Pack members cooperate to hunt and to take care of offspring. In a given year, generally only the alpha male and alpha female mate, so that the resources of the entire pack can be focused on their one litter. Dogs, on the other hand, evolved as scavengers rather than hunters (Coppinger and Coppinger 2002). Those who were the least fearful, compared to their human-shy counterparts, were best able to survive off the trash and waste of humans and reproduce in this environment.
Currently, free-roaming dogs live in small groups rather than cohesive packs, and in some cases spend much of their time alone (MacDonald and Carr 1995). They do not generally cooperate to hunt or to raise their offspring, and virtually all males and females have the opportunity to mate (Boitani et al. 1995). Marked differences in social systems, such as those just described, inevitably lead to notable differences in social behaviour.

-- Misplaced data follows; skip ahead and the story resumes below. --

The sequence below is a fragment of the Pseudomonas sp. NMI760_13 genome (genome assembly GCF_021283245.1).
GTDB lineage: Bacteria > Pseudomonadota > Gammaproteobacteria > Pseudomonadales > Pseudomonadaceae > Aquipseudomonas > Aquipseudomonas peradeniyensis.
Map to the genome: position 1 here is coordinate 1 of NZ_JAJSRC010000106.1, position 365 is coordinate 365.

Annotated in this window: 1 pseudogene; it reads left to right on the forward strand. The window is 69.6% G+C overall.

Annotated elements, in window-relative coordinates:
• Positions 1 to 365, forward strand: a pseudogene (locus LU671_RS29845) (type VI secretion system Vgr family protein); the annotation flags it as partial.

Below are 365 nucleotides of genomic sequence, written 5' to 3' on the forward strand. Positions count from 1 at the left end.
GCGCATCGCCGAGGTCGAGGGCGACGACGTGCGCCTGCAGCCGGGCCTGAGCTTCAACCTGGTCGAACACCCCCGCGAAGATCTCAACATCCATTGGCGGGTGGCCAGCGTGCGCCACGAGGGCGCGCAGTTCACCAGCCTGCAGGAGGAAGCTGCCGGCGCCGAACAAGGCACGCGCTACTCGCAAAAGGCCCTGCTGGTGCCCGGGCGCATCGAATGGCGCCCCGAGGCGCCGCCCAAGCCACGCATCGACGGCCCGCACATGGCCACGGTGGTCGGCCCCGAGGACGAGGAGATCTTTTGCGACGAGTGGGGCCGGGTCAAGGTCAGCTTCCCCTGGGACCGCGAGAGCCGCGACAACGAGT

I hear that if you think a dog is dominant, you should roll him on his back in an “alpha roll” and growl in his face because that’s what an alpha wolf would do………..
In a pack of wolves, higher-ranking wolves do not roll lower-ranking wolves on their backs. Rather,
lower-ranking wolves show their subordinate status by offering to roll on their backs.
This submissive roll is a sign of deference, similar to when someone greets the queen or the pope by kneeling.
Consequently, a more appropriate term for the posture would be a submissive roll or greeting. (Yin 2009).
Even if wolves don’t roll subordinates on their back, it seems to work in some cases……….
Should I try it any- way if my dog is aggressive?